East London florist Beuron Bosman is the owner of Sweet Bloom Floral Designs. Four years ago, while planning her sister’s 21st birthday celebration and being retrenched shortly after, East London’s Beuron Bosman was inspired to enter the world of events.
With R600 as starting capital, that idea blossomed into what is today a successful business. Bosman, a local florist, is the owner of Sweet Bloom Floral Designs whose beautiful flower creations brighten up any room.
Bosman said her sister’s 21st was the first party she had ever planned.
“It was quite a fancy affair. After seeing the fresh white flower wall from international celebrities Kim [Kardashian] and Kanye West’s wedding, I immediately became obsessed with flower walls, and the idea of specialising in wedding and event floral services.”
Bosman said she made no profit from her first official event as Sweet Bloom, which specialises in floral gifting and events.
“We purchased what we needed from what we invoiced the client. We made no profit from our first event, but the business surprisingly boomed within the first two months afterwards.
“As our business grew, we bought the inventory needed. In 2018, I applied for grant funding worth R50,000 through the National Youth Development Agency [NYDA], which was a success. The grant programme played a large part in the growth of Sweet Bloom and for that I will forever be grateful,” she said.
The main challenge the florist faced was not having any assistance in operating the business, and not being sufficiently equipped and trained to have employees.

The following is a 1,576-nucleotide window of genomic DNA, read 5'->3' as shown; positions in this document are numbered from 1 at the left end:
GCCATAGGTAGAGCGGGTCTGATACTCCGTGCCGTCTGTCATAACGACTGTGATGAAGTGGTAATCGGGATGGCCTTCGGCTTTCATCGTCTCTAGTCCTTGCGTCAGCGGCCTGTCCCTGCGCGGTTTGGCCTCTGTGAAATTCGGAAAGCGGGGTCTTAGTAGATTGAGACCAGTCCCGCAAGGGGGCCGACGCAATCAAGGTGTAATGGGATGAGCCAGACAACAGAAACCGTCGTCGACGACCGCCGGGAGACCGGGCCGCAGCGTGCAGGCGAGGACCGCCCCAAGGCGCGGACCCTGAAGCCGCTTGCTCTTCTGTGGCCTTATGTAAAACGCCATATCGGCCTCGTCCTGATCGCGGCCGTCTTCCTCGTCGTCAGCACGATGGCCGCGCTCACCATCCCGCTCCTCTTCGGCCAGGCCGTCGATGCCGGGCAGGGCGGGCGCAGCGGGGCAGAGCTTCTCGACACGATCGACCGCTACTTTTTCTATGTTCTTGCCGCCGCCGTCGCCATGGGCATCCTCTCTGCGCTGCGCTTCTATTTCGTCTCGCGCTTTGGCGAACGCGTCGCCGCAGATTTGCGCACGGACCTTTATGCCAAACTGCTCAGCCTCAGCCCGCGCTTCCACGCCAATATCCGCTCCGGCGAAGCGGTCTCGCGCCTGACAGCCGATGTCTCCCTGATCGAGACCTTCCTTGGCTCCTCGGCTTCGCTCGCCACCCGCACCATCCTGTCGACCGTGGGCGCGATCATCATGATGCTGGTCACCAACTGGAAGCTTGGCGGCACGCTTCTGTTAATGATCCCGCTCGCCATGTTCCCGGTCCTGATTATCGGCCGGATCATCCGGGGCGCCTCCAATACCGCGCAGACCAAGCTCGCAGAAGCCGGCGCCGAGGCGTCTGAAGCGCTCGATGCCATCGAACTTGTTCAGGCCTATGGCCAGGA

Incorporating her own name was the initial aim in coming up with the name of the business.
“I wrote down a small list of potential names; Beuron sounds way too serious for a floral business, but I eventually came up with the name and it stuck!”
The Covid-19 pandemic affected many businesses economically and Sweet Bloom also took a knock. Three months into lockdown, Bosman was unable to pay staff salaries and cover operational expenses.
Thankfully, she said, NYDA offered one-off Covid-19 relief funding.
“While the weddings and industry season suffered, we shifted our focus to the floral gifting aspect of the business. It was important for us to remain agile and think of creative ways to sustain ourselves during the current status quo. We were, however, only able to operate from level 3.”The floral gifting side of the business grew exponentially during the lockdown period, according to Bosman. They are now looking into having an online as well as a physical shop where they can interact with customers face-to-face.Getting her clientele by word of mouth, Bosman also relies heavily on social media to reach her target market and potential customers. She has recently also ventured into a new avenue — funeral flowers.“It has been a sombre couple of months for our customers. I don’t like final goodbyes, but I was reminded that my purpose is to serve despite how I feel.”
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